« They that plow iniquity, and sow wickedness, reap the same." Three terms are here made use of very familiar to us all, and contain a great portion of our employment throughout the year, plowing, sowing, and reaping; but we seldom employ them to anything else than the soil we trample on. I shall this day, with God's help, apply them in the spiritual sense in which they are used in the book of Job, in the Gospel of God, and in the apostle's doctrine. We all know what it is to plow the land we live on, but few of us know what it is to plow the heart. Many of you could tell me what it is to do the former, and know much more of the best method of so doing than I do, and in such sense might be my teachers; but, as to the latter plowing

of the heart with which alone I have to do, judge, my friends, whether, by this address, God does not give me the power to explain the best method of so doing for your future benefit. I see you, my brethren, constantly turning over the soil in its proper season, and exposing it to the influence of the sun and the rain. You tear up, as it were, the bosom of the earth, break the thick clods thereof, exposing them to the weather, that the noxious weeds may be killed, and the land be fit to receive the good seed to be sown upon it. It is my province frequently to think of your hearts and souls, and to explain to you, as I shall do in this address, that, “if it be necessary to tear up the bosom of the earth in order to force it to produce fruit, so is it equally the human heart to give it fertility in wisdom and virtue.”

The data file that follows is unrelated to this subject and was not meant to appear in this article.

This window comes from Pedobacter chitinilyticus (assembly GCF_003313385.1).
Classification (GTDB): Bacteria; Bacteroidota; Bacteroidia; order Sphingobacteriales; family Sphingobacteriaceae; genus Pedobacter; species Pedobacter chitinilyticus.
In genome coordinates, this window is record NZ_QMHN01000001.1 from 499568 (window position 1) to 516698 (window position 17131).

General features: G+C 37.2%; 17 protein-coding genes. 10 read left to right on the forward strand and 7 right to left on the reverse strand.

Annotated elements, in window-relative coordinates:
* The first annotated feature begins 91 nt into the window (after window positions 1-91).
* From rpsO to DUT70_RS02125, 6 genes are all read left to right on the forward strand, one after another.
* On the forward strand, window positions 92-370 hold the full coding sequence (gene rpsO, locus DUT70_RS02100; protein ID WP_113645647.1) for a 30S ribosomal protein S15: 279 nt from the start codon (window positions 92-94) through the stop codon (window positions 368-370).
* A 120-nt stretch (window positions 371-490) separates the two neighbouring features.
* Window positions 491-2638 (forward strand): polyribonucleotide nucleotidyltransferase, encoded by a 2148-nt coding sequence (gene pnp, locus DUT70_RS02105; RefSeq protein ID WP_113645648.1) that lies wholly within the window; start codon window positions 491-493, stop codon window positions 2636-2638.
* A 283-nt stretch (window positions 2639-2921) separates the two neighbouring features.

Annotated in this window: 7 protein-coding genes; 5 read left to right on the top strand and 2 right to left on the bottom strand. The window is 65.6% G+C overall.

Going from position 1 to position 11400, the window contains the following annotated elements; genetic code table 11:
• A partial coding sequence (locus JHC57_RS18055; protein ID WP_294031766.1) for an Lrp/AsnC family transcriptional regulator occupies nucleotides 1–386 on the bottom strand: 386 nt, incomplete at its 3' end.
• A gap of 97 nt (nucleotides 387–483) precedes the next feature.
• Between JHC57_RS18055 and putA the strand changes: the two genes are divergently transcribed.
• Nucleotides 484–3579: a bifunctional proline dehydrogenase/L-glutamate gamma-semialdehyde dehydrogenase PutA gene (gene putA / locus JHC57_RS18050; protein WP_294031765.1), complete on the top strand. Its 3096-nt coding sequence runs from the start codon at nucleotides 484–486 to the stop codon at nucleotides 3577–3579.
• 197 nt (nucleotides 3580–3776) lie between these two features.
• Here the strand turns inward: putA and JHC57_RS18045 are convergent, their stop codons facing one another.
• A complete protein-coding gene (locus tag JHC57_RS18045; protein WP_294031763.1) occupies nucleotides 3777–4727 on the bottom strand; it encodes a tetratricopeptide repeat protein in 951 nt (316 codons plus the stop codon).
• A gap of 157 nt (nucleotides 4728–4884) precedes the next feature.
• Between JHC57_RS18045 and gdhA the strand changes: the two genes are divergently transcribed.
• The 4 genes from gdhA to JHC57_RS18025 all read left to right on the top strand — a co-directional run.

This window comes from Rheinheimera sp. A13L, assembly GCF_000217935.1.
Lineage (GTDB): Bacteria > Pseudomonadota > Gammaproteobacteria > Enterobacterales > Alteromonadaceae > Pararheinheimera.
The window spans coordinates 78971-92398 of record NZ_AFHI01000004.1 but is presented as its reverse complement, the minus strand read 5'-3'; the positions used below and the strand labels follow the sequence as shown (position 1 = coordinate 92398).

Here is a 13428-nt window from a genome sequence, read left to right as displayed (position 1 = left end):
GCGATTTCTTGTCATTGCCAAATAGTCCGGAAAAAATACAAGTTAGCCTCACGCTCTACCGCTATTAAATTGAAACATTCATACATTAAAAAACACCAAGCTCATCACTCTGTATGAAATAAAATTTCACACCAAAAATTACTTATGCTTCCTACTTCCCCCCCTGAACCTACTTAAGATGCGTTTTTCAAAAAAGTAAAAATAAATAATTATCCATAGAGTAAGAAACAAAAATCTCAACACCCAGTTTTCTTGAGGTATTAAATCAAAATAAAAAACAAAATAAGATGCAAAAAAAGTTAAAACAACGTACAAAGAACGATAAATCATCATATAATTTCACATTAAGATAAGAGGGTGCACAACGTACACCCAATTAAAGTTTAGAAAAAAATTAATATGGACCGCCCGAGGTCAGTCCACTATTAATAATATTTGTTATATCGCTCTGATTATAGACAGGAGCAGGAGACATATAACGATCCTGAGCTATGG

The heart of a man is represented by the divine teacher as much more obdurate, hard, and difficult to be broken up than the surface of the earth. It is represented as “deceitful above all things and desperately wicked"-as requiring to have its stony

? fabric broken and a heart of flesh substituted. " A broken and a contrite heart, O God, thou wilt not despise.” Now, the earth is broken and contrite that is plowed and harrowed to receive the seed; and until your hearts are so, the good seed—the word of God—will take no root therein; and this brings me to the practical point-the plowing of the heart. How many hearts are there, some like a wild waste, producing nothing but the natural produce, just what may chance to grow upon them !

The soil may be good; but, for the want of culture, they produce no good fruit. Others are fertile enough